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In Australia, bankruptcy is a legal process governed by the federal government through the Bankruptcy Act 1966. The process is overseen by the Australian Financial Security Authority (AFSA), which is responsible for administering bankruptcies and debt agreements. Individuals who are unable to pay their debts can apply to the court to become bankrupt. Once an individual is declared bankrupt, they are subject to certain restrictions, such as not being able to obtain credit over a certain amount without disclosing their bankruptcy status.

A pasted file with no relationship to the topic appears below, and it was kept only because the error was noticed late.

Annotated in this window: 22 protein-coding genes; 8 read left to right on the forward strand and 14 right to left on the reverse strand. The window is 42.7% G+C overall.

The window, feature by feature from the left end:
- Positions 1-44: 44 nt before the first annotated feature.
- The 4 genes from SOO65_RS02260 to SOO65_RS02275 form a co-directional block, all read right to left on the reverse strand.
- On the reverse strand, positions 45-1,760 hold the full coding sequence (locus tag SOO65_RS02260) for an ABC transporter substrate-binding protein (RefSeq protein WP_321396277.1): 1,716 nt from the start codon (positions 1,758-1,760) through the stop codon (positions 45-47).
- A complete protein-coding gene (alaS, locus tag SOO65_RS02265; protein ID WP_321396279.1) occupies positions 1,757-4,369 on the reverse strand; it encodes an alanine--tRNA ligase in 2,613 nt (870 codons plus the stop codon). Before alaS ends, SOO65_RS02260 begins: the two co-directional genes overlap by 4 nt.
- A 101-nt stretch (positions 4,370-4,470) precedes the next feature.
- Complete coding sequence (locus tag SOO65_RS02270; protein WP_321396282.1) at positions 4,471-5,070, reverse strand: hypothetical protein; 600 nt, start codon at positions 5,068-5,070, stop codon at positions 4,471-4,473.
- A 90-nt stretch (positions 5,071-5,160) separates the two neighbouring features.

In addition to individual bankruptcy, companies can also become bankrupt in Australia. This usually occurs when the company is unable to pay its debts and its creditors force it into liquidation. It is important to note that bankruptcy can have significant long-term consequences, including a damaged credit score, and should be considered as a last resort after exploring other options such as debt consolidation or negotiation with creditors.